The best books about France

218 authors have picked their favorite books about France and why they recommend each book. Soon, you will be able to filter this list by genre, age group, and more. Sign up here to follow our story as we build a better way to discover books.

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Book cover of Eleanor of Aquitaine

Eleanor of Aquitaine

By Marion Meade,

Why this book?

This may not be the most scholarly book on this extraordinary woman; but it is by far the most readable on the only woman who married both a King of France and King of England, went on Crusade to Jerusalem, and civilized feudalism by sponsoring poets and minstrels and creating the idea of romantic love.
From the list:

The best books on the wine, food, and history of Perigord France

Book cover of Grape Expectations: A Family's Vineyard Adventure in France

Grape Expectations: A Family's Vineyard Adventure in France

By Caro Feely,

Why this book?

Enjoying wine is second nature here in France. But what does it take to produce a perfect vintage? This no-frills memoir gave me the answers. 

An Irish couple moves to the Dordogne. Realising their dream, they buy a vineyard in financial trouble only to find that they have taken on more than they realised. And it’s tough on them all. Caro takes the reader on a detailed journey, describing the challenges of renovating their dilapidated farmhouse whilst learning to become wine-makers. 

I was fascinated by the gritty realities and hard work needed to make their vineyard a going concern. I…

From the list:

The best books set in France to inspire and excite the imagination

Book cover of A Year in Provence

A Year in Provence

By Peter Mayle,

Why this book?

Okay, this is another Peter Mayle book, but there are only so many vineyard books that I can recall at the moment. And this is an excellent one! I think it’s the first ‘vineyard’ book that I ever read. Similar to Under the Tuscan Sun, it’s a true story about how Peter and his wife relocated to Provence France for an amazing year. And it’s an amazingly well-written story that transports you straight into French wine country. I particularly love his description of the ancient farmhouse they occupy during their year. This is a real ‘take you away’ tale.

From the list:

The best books about vineyards

Book cover of Fields of Glory: A Novel Fields of Glory

Fields of Glory: A Novel Fields of Glory

By Jean Rouaud,

Why this book?

This is the first book of a fictionalized family history, starting with the omniscient narrator’s maternal grandparents and paternal aunt, who are all born in the late 1880s: the World War I generation. The story takes place near Nantes, which until 1956 was part of Brittany, but then was administratively moved to a new department, the Loire Atlantic—though most people in Nantes and Brittany continue to believe the Nantois are Breton. As with many things French, the issue is far from settled.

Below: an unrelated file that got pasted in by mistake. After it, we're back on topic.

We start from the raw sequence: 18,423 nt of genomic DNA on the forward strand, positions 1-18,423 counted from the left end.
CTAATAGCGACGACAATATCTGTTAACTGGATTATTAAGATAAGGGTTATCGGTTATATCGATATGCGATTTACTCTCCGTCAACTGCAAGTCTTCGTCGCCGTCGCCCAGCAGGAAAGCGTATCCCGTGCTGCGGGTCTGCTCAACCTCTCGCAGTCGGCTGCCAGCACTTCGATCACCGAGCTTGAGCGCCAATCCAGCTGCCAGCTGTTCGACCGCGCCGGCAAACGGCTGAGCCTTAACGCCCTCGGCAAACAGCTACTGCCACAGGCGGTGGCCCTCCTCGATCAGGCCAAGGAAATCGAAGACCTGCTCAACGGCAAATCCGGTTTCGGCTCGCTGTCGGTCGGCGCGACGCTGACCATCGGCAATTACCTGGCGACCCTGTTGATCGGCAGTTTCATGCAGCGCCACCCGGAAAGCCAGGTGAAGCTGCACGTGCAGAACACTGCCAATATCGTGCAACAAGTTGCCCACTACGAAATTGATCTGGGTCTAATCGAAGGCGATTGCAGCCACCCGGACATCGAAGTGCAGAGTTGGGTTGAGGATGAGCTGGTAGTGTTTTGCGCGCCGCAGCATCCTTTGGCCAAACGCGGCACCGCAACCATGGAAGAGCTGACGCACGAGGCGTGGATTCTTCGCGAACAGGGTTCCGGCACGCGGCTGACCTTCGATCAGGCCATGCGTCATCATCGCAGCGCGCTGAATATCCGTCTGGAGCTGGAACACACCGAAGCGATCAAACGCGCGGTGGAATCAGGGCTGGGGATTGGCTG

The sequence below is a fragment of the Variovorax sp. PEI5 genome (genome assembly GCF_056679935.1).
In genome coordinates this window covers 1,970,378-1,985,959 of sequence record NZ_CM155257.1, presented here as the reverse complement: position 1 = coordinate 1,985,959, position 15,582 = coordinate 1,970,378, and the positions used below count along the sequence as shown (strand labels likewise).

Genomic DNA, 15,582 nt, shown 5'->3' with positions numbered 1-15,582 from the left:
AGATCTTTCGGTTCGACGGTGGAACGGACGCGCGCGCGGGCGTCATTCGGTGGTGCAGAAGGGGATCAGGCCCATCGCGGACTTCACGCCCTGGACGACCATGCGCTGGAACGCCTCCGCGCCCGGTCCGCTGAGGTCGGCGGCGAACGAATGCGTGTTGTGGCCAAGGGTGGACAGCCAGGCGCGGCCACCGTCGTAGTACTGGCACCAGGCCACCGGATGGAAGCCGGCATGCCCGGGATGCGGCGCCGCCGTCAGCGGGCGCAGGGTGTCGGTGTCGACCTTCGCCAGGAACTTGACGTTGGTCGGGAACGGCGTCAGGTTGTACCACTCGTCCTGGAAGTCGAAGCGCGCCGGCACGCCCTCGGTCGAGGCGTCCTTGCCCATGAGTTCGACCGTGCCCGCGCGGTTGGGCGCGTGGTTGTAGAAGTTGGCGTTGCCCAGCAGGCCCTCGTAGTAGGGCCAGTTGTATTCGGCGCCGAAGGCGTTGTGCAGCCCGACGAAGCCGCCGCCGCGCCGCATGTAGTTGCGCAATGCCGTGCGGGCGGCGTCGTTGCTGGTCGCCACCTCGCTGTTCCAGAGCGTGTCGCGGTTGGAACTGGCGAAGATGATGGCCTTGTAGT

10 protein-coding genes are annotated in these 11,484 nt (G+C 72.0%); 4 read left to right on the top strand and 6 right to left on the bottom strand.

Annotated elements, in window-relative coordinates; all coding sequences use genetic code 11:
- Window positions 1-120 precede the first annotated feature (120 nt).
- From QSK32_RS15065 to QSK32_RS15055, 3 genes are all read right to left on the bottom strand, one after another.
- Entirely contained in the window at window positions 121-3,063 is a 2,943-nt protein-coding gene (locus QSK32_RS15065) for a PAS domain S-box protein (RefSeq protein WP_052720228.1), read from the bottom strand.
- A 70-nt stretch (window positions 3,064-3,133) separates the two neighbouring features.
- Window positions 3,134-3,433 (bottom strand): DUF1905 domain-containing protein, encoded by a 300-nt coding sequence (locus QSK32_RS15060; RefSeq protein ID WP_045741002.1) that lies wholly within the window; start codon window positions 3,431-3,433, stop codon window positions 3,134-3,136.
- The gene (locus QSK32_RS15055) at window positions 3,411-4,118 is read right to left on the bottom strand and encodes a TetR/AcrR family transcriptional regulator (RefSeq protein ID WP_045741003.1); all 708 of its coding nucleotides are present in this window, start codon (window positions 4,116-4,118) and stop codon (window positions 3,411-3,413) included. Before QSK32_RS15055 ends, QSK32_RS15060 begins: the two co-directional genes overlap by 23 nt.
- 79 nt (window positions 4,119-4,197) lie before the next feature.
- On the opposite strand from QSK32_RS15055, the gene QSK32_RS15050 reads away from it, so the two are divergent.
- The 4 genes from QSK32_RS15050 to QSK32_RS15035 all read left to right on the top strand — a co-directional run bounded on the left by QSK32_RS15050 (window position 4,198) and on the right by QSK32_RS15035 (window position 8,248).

Rouaud creates character through vignettes—and they’re wonderful: grandpa smoking; grandpa driving; grandma complaining about grandpa smoking and driving;…

From the list:

The best books about the magic of Brittany France

Book cover of Wind, Sand and Stars

Wind, Sand and Stars

By Antoine de Saint-Exupery,

Why this book?

Wind, Sand and Stars is one of the most beautiful and poetically-written memoirs of all time. The centerpiece of the book is a crash-landing made by Saint-Exupéry and his co-pilot in the Egyptian Sahara, in December 1935. Unsure of their precise location, and without means of radioing for help, the two men, seemingly without any hope of rescue, faced desperate fear-filled days in the desert, plus unimaginable thirst, hunger, and imminent death, before their almost miraculous deliverance: “All other pleasures seem trivial to those of us who have known the joy of a rescue in the Sahara.” Saint-Exupéry is the…

From the list:

The best books about Egypt and the Sahara before and during WWII

Book cover of A Woman of No Importance: The Untold Story of the American Spy Who Helped Win World War II

A Woman of No Importance: The Untold Story of the American Spy Who Helped Win World War II

By Sonia Purnell,

Why this book?

The Germans called Virginia Hall “the Limping Lady,” as she required the use of a prosthetic leg (“Cuthbert”). They also considered her the most dangerous of all Allied spies – male or female. The second female SOE agent sent into France, Virginia set up an effective network that (amongst other things) was instrumental in helping British airmen, shot down over Europe, escape and return to England.  

But what I found the most astonishing when I read Virginia’s biography, was how she didn’t let anything stop her. Not her disability. Not the Nazis. Not the Pyrenees Mountains, which she hiked over…

From the list:

The best books about the real-life, kick-ass female agents of WW2

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